A total of 23 behaviors (Table 1) were selected for assessment, based on their relevance to obesity and to college-aged individuals. Participants were asked to indicate whether they practiced changes in the selected behaviors in the past year. Those who indicated they engaged in the weight-related behaviors were asked if they adopted the behaviors for weight-related reasons.

Table 1
The weight-related behaviors assessed

Body mass index (BMI) was used as the measure of weight status, and calculated using students' self-reported heights and weights. Body mass index (BMI, weight in Kg/height in m2) has been used as an index of adiposity (Gibson, 1990). Individuals with BMIs lower than 18.5 were classified as "underweight", those with BMIs of 18.5 to 24.9 were classified as "normal," those with BMIs of 25 to 29.9 were classified as "overweight," and those with BMIs of 30 or over were classified as "obese (WHO, 1995)."

Race was attained by asking if the participants were non-Hispanic white, non-Hispanic African American, American Indian/Alaskan, Hispanic, Asian, or "Other." Inclusion of "Non-Hispanics" allowed consideration of ethnicity; however, the term "race" will be used throughout this paper for simplicity. Since there was only one student who identified herself as American Indian/Alaskan, this category was collapsed with the "Other" category in the logistic regression analysis. Non-Hispanic white was used as a reference category in multiple logistic regressions. Gender was a dichotomous variable with woman coded as "1," compared to the reference category, man.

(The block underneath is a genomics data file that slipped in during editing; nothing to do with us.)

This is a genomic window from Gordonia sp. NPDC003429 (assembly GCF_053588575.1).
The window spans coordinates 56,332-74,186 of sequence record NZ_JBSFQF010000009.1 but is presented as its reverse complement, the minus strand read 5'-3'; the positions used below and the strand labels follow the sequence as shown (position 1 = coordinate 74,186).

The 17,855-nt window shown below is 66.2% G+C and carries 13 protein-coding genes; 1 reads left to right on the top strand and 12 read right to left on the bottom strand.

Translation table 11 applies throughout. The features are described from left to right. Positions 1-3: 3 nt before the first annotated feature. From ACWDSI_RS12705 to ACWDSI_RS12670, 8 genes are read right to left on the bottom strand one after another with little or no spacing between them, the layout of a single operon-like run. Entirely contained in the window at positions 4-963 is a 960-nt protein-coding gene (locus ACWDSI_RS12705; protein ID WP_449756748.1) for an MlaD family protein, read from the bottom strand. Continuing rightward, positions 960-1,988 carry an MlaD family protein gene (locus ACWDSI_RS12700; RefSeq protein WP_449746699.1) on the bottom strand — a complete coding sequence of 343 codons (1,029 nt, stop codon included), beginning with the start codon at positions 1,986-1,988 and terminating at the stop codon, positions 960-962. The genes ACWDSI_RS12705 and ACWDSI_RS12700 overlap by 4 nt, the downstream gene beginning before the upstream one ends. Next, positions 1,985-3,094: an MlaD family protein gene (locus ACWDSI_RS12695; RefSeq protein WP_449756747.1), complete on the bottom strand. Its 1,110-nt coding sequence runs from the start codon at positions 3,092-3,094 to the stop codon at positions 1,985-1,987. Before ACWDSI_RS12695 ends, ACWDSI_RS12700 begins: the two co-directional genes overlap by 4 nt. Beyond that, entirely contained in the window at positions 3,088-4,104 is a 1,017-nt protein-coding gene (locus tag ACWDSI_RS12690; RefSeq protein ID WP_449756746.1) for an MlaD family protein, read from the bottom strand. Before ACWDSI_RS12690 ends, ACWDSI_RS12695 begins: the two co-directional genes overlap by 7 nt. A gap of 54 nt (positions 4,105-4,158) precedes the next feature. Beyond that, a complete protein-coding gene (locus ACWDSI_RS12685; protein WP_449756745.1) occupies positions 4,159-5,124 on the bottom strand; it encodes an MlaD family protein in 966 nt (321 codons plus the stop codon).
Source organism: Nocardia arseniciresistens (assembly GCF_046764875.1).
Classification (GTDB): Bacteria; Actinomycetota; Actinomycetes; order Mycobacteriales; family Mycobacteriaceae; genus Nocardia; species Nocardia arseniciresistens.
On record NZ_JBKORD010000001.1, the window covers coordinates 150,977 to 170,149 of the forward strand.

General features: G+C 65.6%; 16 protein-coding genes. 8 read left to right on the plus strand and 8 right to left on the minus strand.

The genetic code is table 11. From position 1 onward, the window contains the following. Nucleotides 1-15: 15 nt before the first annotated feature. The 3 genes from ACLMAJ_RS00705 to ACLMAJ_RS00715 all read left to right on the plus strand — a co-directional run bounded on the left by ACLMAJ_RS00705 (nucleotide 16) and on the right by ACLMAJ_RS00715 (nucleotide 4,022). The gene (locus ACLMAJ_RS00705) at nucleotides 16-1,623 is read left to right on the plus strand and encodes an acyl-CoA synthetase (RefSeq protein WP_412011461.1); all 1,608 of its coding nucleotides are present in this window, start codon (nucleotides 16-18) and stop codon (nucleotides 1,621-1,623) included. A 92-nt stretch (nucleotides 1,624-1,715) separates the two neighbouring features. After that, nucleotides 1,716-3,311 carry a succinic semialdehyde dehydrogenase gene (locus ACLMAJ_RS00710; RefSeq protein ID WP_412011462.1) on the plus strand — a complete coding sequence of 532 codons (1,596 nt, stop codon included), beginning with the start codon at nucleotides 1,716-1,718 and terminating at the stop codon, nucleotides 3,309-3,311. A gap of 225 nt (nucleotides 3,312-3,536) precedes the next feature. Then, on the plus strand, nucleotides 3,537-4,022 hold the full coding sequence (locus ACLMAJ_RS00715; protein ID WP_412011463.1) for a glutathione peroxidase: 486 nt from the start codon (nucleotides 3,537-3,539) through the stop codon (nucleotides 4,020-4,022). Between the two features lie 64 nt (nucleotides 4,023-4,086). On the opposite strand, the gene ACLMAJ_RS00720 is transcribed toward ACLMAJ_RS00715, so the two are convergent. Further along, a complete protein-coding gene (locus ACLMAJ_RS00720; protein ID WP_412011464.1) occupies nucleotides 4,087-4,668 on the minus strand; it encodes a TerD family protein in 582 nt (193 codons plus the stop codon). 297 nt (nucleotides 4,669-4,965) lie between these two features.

Controlling variables included parental socioeconomic status, which was indirectly assessed by asking for parents' educational levels and by having students' rate their parents' income levels as low, lower-middle, middle, upper-middle, or high.

Statistical analysis

Descriptive statistics, such as frequencies, t-test, and chi-square tests, were used to characterize the participants and their behavioral practices. Multiple logistic regressions were conducted to examine if there were significant differences in health behavior changes by gender, ethnicity, and/or body weight status. All analyses were conduced with SAS ver. 8 for Windows (Cary, NC).